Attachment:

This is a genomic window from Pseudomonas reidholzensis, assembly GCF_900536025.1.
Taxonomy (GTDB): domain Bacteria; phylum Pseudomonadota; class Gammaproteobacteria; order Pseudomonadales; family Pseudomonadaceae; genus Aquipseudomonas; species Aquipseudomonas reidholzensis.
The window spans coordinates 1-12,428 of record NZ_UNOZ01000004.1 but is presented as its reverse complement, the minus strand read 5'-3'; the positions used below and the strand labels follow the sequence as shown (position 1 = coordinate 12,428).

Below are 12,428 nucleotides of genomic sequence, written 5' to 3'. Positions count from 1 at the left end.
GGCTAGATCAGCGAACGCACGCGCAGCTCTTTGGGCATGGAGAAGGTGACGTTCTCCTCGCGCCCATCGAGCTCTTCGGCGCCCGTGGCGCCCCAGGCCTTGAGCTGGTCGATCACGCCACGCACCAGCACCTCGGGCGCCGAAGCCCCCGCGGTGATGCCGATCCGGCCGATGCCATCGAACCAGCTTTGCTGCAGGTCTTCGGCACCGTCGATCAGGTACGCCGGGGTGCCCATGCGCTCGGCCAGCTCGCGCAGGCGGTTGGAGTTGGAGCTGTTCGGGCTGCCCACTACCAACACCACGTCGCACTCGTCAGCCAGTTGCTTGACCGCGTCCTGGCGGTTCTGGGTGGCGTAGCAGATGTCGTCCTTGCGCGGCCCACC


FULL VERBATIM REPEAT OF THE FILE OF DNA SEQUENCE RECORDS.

This is a genomic window from Pseudomonas reidholzensis, assembly GCF_900536025.1.
Taxonomy (GTDB): domain Bacteria; phylum Pseudomonadota; class Gammaproteobacteria; order Pseudomonadales; family Pseudomonadaceae; genus Aquipseudomonas; species Aquipseudomonas reidholzensis.
The window spans coordinates 1-12,428 of record NZ_UNOZ01000004.1 but is presented as its reverse complement, the minus strand read 5'-3'; the positions used below and the strand labels follow the sequence as shown (position 1 = coordinate 12,428).

Below are 12,428 nucleotides of genomic sequence, written 5' to 3'. Positions count from 1 at the left end.
GGCTAGATCAGCGAACGCACGCGCAGCTCTTTGGGCATGGAGAAGGTGACGTTCTCCTCGCGCCCATCGAGCTCTTCGGCGCCCGTGGCGCCCCAGGCCTTGAGCTGGTCGATCACGCCACGCACCAGCACCTCGGGCGCCGAAGCCCCCGCGGTGATGCCGATCCGGCCGATGCCATCGAACCAGCTTTGCTGCAGGTCTTCGGCACCGTCGATCAGGTACGCCGGGGTGCCCATGCGCTCGGCCAGCTCGCGCAGGCGGTTGGAGTTGGAGCTGTTCGGGCTGCCCACTACCAACACCACGTCGCACTCGTCAGCCAGTTGCTTGACCGCGTCCTGGCGGTTCTGGGTGGCGTAGCAGATGTCGTCCTTGCGCGGCCCACC